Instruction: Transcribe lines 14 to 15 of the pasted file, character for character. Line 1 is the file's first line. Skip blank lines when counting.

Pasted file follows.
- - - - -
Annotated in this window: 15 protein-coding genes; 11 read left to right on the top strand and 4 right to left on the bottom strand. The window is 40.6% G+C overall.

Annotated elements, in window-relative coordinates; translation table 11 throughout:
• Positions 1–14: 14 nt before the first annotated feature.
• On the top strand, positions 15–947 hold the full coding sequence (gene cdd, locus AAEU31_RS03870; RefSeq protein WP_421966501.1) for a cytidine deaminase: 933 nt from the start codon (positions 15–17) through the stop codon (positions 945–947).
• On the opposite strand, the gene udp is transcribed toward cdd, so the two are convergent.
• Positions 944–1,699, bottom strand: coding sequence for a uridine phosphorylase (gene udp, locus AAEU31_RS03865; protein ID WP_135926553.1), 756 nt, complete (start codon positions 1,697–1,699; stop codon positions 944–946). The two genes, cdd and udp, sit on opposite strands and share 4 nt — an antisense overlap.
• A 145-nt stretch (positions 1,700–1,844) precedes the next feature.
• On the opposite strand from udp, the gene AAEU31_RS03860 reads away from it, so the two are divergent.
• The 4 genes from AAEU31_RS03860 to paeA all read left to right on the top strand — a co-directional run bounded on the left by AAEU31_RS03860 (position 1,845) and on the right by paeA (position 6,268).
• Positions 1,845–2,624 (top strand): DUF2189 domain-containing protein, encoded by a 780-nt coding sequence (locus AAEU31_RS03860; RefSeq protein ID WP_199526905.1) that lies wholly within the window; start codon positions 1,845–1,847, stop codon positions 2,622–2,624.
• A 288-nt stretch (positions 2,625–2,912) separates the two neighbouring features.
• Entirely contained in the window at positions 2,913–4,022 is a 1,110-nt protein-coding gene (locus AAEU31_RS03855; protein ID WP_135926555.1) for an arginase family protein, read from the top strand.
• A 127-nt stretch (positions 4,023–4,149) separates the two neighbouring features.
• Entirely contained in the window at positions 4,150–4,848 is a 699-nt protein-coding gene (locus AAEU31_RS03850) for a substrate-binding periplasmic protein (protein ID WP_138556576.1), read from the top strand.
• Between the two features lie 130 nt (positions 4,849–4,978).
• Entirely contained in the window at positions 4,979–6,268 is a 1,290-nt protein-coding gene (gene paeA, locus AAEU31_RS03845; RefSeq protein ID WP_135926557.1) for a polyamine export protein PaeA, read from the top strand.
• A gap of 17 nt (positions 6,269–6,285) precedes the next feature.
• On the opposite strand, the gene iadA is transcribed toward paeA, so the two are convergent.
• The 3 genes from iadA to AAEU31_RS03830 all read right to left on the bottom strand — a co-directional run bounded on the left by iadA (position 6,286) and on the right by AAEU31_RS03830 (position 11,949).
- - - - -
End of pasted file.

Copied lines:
• Entirely contained in the window at positions 4,150–4,848 is a 699-nt protein-coding gene (locus AAEU31_RS03850) for a substrate-binding periplasmic protein (protein ID WP_138556576.1), read from the top strand.
• Between the two features lie 130 nt (positions 4,849–4,978).